After the Ohio State men’s basketball team’s 71-67 loss in Madison, Wis., on Saturday, freshman forward Jared Sullinger accused Wisconsin fans of spitting on him. Via his Twitter account, @Jared_Sully0, Jared wrote that Badgers fans spat on him before and after the game. “To be spit on is just nasty. On top of that in my Face,” he wrote. “I just kept walking. More fuel to the fire.” Jared did not reference the incidents during postgame interviews, but he did tweet that one of the incidents occurred after Badgers fans rushed the court to celebrate the victory. Justin Doherty, University of Wisconsin assistant athletic director for external relations, told Madison.com that the incidents are under investigation. “We were made aware of it (Saturday) night,” he said, according to the site. “That’s about where it is right now.” Jared’s brother J.J. told The Lantern that the spitting incident was “uncalled for.” “That’s the biggest sign of disrespect you can have,” he said. “To spit on someone just because they’re wearing a different jersey than you, I don’t understand how that could be something that you would even do.” J.J., who played basketball for the Buckeyes from 2003–06, said no fan has ever spit on him. “There’s always going to be that knucklehead that takes it too far,” he said. “I’m sorry it happened to my brother and I’m glad I wasn’t there.” Wisconsin fans also chanted vulgarities, directed at senior guard Jon Diebler, when he was at the free-throw line. OSU spokesman Dan Wallenberg declined to comment on the alleged spitting incident. “We are preparing for the (Michigan State) game Tuesday,” he said. Jared could not be reached for comment. Wisconsin officials declined The Lantern‘s request for comment. read more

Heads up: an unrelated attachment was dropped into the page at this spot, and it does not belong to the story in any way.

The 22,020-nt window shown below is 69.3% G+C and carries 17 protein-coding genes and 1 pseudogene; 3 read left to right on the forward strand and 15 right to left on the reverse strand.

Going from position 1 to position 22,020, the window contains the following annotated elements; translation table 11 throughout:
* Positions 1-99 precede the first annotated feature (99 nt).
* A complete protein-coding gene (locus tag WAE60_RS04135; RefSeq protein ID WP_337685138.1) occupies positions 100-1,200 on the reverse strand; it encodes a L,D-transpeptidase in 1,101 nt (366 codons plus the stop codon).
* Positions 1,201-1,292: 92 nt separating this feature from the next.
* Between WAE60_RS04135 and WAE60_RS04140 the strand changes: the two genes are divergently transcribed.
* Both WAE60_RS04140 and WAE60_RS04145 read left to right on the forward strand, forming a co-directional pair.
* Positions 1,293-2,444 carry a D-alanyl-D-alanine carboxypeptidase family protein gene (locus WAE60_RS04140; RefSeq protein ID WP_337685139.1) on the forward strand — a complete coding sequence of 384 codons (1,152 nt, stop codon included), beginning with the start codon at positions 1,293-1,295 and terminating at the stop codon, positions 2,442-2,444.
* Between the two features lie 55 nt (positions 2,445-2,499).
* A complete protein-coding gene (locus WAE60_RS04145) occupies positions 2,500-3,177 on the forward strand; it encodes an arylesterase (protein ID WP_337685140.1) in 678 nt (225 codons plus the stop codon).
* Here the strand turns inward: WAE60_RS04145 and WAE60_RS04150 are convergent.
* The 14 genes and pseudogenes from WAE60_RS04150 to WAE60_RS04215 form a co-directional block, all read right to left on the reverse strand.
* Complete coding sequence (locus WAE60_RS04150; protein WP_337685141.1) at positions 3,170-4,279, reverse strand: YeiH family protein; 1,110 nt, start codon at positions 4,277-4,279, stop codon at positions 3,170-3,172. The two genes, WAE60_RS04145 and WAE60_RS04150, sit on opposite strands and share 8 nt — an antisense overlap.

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Football Nick Bosa honored as Big Ten Defensive Lineman of the Year